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Tag Archives: Mexican cuisine

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So much to do in Merida this week

A body at rest tends to stay at rest. As in physics, as in life. It’s difficult to overcome inertia.We get comfortable at home and don’t venture out. Resolving to nip this problem in the bud before it becomes too deeply engrained a habit, I checked out the events schedules on Yucatan Today and Yucatan Living’s websites. The classical guitar concert at the Peon Contreras looks interesting, 8pm isn’t too late. We are not night owls and many events start at 9pm or later. I suggested to Husband that we go tonight and Sunday. Like many events in Merida, it’s free. This morning at 11 am,MELL has a talk on self publishing an e-book. Husband agreed to walk to the library with me. He’ll look at books while I learn about e-publishing. Afterwards, we are going out to lunch. There is a new vegetarian restaurant called Dafnis near the Parque Santa Ana  which is a possibility. I also keep walking ...

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Wandering off the path

Husband likes mole, me not so much. However, I do like to do things for Husband, so I bought a jar of mole.No where on the jar could I find instructions or a recipe. Hoping for the best,I dumped the entire jar over a package of boneless,skinless chicken breasts in the slow cooker. It looked more like nutella than sauce. Reasoning that the sauce melted or combined with the moisture from the meat, I set the pot on low and went about my business. Not feeling totally confident, after an hour, I checked on it, and decided that maybe some hot water would help. My friend and I had made a commitment to go to Santa Elena, so off we went. Husband had chicken mole pending, white rice already prepared all he needed to do was assemble a salad. Apparently, that is not the way to make mole. My after the fact internet search reveals that the correct proportion is ...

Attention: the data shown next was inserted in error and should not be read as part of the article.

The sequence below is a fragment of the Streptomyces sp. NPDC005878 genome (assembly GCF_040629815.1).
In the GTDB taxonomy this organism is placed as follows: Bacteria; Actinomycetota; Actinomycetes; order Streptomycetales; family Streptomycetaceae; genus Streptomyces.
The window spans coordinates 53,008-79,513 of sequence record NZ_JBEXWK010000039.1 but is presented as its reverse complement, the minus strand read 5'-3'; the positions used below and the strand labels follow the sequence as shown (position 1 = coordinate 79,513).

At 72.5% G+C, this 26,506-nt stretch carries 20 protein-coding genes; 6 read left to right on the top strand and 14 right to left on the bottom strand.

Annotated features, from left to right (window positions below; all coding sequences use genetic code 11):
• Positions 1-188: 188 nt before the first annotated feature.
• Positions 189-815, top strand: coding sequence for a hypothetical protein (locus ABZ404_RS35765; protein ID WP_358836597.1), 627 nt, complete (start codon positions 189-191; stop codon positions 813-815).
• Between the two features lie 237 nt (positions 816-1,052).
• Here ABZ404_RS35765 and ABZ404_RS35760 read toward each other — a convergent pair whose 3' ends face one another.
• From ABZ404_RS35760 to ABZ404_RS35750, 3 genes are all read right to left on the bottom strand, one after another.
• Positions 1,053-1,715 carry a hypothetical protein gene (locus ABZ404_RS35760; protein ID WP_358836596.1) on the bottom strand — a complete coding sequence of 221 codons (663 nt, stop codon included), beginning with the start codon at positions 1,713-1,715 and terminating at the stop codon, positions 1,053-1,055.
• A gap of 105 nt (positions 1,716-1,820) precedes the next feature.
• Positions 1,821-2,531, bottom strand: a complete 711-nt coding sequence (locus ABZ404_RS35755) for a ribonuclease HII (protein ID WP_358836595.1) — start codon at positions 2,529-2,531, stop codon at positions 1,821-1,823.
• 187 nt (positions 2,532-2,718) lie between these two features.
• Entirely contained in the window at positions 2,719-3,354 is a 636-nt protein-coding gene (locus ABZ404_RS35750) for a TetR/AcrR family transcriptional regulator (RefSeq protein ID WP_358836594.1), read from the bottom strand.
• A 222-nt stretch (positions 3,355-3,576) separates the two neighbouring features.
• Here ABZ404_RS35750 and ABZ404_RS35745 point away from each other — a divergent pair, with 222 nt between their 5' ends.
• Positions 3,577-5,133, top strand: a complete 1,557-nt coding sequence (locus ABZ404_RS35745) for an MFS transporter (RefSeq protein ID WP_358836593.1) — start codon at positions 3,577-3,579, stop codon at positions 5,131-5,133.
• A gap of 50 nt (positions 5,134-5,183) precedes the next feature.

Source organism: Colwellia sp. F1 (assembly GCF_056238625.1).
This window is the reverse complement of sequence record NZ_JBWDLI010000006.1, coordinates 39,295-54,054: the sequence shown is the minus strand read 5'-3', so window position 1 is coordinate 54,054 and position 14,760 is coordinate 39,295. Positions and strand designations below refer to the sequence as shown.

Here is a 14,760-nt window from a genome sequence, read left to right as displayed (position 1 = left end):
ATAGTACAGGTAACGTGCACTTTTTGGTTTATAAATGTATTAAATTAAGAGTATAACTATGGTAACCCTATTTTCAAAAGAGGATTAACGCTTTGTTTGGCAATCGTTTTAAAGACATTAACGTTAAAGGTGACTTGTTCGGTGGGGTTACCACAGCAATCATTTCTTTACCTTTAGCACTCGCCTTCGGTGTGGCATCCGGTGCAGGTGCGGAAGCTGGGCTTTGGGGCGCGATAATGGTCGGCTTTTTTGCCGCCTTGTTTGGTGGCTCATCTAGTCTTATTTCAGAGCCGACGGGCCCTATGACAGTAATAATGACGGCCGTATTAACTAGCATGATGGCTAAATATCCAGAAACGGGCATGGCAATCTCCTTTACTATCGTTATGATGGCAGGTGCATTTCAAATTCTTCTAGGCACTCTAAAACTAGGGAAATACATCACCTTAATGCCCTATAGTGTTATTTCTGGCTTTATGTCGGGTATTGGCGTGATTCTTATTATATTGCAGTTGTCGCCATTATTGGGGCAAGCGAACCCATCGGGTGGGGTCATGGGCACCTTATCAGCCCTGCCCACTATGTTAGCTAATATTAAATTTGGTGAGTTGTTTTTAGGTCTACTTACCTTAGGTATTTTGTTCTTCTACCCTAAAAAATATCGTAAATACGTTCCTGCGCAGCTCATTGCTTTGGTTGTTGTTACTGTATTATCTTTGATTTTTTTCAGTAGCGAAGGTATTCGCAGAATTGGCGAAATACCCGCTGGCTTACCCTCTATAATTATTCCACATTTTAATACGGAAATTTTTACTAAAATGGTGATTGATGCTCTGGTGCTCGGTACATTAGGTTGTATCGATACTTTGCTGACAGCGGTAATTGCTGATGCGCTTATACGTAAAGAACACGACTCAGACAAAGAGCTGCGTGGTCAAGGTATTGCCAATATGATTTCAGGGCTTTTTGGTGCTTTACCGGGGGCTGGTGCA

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Enchilada sauce

Enchilada Sauce 4 large cloves of garlic, unpeeled 4 medium dried chiles guajillo, stemmed, seeds and deveined 6 medium dried chiles anchos , stemmed, seeds and deveined 1/4 teaspoon black peppercorns 1/4 teaspoon cumin seeds 2 cups any poultry broth (plus extra if needed) 1 teaspoon salt Sugar, a big pinch if needed Heat a heavy skillet or griddle over medium heat, lay the garlic on one side to roast. Tear the chiles into flat pieces and a few at a time, press them against the hot surface with metal spatula, flip them over and press again., you’ll hear them crackle and see them blister and change colour. Remove to a bowl, cover with boiling water, weight down with a plate to keep them submerged, and soak for at least an hour, preferably 2 or 3. Turn the garlic frequently for 15 minutes or so, until blackened a little and soft within. Remove, cool,peel and place in a blender jar. ...

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Gastronomìa Mexicana 2.0

I just found this great cooking blog for Mexican food, Gastronomìa Mexicana 2.0 written by a Yucatecan named Elizabeth. It doesn’t have a lot of recipes in spite of having been around since 2006. It’s also written in Spanish which may be a problem for some of you. What makes it worthwhile is that the cooking directions are well done with step by step instructions and clear photos.There is a recipe for Spaguetti Verde a la Mexicana (Mexican Style Green Spaghetti). When our neighbor’s 16 year old son had to cook dinner to pay off a bet, Spaguetti Verde is what he made using chile poblanos. Check it out, it will give you something different to cook when you are in a hurry.She has a recipe for Jalisco style Pozole which I am planning on trying out soon.If you have a sweet tooth there is also a recipe for Pastel de Nutela (Nutella Cake). Nutella is big here in Yucatan, ...

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There’s a whole lot of splattering going on!

I reset the posting to 8 posts, which is more or less 8 days if I post daily. But the poll runs for 6 days, and I’ll go with the majority of votes. Also if you are interested, there is subscribe to this feed button at the bottom of the post column. La Maestra often has get togethers at her house. We went to one where she served pozole, I seem to remember that she served 3 kinds, but besides red and green what kinds are there? I can’t remember. Basically, pozole is hominy soup. I see hominy for pozole in cans and in the freezer section of the supermarket in addition to the dried hominy. So how complicated can soup be? My stove top is now green, my shirt is splattered with green and I have little burns on my arms. I seem to have misunderstood exactly how to do this, or I missed a step. How did this ...

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